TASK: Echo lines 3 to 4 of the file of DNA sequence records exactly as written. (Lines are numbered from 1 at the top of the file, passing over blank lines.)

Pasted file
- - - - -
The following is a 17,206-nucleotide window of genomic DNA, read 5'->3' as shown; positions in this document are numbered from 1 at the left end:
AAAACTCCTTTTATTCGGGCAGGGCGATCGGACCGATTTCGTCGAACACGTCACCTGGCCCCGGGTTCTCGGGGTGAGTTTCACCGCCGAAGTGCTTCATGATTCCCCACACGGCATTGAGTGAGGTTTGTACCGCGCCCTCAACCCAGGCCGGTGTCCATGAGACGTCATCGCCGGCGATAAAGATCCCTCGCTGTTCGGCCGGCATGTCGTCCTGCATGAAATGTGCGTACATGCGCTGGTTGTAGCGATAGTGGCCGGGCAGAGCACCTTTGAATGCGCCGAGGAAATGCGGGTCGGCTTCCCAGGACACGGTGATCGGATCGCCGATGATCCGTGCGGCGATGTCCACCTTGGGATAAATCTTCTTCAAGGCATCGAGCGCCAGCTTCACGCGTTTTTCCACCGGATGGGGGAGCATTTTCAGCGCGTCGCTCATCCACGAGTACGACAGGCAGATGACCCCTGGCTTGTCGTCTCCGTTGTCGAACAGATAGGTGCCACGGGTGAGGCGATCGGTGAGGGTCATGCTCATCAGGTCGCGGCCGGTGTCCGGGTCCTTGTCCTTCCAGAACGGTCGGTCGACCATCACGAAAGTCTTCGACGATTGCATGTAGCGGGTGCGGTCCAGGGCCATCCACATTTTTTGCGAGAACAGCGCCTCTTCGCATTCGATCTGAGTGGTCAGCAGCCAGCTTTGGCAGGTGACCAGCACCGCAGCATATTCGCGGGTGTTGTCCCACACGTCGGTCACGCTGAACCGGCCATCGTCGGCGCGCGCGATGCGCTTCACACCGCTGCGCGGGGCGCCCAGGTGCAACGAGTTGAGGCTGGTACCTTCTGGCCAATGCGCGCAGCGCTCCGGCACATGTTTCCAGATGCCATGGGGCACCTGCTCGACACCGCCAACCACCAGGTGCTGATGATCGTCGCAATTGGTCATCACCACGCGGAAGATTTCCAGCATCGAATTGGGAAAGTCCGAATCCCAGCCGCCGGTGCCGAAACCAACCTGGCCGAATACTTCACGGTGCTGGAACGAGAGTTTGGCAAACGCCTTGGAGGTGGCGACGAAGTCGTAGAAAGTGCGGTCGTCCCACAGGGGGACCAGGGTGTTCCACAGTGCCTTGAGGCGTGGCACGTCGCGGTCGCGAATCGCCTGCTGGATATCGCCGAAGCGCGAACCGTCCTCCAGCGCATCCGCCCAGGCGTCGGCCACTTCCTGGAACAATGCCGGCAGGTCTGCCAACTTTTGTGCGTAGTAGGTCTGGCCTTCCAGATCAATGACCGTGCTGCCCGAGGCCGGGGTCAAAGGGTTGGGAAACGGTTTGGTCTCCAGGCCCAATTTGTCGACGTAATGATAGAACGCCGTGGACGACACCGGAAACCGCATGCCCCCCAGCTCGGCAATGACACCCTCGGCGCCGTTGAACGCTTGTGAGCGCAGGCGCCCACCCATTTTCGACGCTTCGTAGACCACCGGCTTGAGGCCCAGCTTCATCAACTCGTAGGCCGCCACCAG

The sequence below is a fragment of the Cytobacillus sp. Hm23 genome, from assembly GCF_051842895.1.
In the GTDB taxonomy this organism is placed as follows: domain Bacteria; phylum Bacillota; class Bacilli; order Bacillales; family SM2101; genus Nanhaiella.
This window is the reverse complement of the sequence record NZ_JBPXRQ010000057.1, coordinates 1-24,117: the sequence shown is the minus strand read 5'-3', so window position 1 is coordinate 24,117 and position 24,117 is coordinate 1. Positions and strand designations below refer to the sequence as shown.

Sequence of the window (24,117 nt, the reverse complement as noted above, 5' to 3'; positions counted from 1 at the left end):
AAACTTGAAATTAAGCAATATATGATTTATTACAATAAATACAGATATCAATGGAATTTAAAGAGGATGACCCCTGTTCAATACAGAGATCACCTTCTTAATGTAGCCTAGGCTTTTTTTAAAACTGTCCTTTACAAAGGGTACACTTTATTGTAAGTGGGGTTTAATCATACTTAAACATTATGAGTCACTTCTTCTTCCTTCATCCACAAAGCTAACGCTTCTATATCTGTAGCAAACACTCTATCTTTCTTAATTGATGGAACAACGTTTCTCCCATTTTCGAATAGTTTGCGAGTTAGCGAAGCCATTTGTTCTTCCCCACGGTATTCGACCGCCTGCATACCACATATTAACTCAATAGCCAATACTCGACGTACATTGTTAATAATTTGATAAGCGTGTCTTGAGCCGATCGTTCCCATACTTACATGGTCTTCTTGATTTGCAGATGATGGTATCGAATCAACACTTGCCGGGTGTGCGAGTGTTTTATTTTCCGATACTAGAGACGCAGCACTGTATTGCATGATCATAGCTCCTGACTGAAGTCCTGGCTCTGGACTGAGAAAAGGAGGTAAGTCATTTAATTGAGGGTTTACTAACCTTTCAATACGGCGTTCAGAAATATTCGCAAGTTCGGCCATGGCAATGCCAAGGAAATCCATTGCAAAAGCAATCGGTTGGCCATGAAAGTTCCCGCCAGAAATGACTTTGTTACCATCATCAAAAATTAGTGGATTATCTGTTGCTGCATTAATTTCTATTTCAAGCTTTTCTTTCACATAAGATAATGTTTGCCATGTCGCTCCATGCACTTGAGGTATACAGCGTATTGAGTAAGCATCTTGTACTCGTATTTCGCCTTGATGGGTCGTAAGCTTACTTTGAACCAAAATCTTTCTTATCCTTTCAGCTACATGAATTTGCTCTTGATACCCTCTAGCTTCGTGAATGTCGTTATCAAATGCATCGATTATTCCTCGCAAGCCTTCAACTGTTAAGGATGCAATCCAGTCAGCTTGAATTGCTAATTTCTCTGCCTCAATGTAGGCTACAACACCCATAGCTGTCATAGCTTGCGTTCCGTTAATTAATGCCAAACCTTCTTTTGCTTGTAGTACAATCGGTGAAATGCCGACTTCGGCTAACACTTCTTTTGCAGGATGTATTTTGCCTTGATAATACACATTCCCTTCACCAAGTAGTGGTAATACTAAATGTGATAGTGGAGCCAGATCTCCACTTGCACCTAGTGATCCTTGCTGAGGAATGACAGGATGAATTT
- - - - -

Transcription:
The sequence below is a fragment of the Cytobacillus sp. Hm23 genome, from assembly GCF_051842895.1.
In the GTDB taxonomy this organism is placed as follows: domain Bacteria; phylum Bacillota; class Bacilli; order Bacillales; family SM2101; genus Nanhaiella.